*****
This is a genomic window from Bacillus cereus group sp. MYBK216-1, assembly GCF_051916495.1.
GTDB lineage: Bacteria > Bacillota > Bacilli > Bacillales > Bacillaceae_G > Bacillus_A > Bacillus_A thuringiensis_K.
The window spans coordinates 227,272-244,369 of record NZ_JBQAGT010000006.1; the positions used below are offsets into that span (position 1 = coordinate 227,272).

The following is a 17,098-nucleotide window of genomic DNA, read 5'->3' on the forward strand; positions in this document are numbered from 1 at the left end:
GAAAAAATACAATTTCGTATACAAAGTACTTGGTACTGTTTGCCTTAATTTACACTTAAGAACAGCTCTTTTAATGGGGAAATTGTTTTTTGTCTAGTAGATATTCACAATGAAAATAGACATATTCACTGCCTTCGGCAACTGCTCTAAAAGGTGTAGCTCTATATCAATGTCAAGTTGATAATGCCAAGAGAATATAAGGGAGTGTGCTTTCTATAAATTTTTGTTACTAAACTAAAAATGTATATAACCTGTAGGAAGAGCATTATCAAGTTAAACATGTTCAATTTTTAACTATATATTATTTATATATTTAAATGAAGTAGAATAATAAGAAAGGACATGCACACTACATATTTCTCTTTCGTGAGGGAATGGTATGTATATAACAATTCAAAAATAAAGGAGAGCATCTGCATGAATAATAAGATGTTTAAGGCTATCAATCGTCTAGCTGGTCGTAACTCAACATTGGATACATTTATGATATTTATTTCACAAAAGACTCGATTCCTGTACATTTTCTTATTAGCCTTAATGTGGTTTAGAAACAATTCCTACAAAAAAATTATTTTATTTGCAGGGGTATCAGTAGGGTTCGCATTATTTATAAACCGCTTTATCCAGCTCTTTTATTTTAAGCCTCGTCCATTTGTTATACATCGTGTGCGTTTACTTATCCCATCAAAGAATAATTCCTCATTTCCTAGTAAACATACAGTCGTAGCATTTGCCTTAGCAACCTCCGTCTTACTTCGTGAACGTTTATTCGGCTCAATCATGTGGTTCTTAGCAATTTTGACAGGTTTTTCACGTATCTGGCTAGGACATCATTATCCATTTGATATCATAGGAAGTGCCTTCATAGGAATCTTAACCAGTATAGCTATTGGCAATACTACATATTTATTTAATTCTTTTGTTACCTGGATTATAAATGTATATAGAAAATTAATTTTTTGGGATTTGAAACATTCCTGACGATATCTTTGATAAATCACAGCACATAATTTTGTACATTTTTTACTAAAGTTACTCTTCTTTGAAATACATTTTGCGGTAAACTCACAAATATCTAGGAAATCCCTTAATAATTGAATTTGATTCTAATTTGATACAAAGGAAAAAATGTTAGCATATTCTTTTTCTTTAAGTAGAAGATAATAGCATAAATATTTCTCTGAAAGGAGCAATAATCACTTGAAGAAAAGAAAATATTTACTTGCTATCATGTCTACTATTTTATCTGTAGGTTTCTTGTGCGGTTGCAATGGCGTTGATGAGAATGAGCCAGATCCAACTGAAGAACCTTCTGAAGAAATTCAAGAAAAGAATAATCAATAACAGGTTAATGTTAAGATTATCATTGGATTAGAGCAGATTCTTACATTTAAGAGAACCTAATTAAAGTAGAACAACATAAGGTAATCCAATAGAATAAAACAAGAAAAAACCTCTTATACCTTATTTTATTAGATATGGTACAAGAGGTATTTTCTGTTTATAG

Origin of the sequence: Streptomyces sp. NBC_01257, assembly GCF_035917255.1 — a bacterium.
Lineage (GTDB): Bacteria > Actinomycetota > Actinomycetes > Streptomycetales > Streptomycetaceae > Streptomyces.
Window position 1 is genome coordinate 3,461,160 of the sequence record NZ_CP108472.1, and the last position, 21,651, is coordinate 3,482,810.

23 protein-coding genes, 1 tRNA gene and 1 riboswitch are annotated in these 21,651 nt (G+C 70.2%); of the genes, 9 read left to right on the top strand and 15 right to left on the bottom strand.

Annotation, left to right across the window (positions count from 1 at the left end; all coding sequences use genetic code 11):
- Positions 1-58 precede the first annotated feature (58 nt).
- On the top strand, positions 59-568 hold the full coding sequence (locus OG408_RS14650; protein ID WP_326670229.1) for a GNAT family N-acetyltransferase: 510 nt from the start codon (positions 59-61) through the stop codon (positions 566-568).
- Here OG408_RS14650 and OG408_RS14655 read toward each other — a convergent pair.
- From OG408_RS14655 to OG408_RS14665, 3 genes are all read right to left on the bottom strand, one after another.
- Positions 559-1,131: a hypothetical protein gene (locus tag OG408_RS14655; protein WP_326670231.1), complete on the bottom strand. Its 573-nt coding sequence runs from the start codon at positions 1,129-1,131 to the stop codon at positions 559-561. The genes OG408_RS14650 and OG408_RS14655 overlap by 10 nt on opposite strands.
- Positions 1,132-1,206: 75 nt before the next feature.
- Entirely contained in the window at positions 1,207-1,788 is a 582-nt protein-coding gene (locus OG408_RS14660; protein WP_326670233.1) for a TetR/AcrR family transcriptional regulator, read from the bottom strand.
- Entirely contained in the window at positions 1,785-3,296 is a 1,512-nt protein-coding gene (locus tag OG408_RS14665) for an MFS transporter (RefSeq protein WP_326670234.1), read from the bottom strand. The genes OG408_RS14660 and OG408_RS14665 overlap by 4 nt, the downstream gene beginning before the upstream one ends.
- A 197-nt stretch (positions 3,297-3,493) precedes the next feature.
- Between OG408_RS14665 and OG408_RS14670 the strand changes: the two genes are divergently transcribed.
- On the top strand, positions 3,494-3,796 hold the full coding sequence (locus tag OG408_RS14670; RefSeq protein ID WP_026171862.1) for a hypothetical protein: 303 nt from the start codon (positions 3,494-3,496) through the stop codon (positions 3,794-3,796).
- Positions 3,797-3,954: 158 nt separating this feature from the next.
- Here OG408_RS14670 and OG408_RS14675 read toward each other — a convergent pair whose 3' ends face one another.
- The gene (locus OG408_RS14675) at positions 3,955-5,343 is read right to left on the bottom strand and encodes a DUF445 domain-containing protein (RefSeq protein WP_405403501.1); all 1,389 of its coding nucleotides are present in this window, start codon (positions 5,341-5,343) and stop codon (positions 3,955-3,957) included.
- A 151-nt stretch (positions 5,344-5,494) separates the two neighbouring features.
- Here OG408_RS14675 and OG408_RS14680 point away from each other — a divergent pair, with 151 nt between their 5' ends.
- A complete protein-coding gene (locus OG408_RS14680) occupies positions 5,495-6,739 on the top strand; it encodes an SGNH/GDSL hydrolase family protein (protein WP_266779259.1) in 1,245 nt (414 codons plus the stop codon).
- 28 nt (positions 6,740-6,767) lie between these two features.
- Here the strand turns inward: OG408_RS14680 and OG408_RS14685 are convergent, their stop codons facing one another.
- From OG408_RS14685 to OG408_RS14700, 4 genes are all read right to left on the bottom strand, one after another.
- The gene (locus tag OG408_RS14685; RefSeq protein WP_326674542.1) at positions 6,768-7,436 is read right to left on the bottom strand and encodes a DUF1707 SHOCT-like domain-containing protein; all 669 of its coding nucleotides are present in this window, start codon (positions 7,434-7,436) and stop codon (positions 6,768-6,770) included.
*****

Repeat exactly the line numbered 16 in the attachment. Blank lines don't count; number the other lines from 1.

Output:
- Positions 1,132-1,206: 75 nt before the next feature.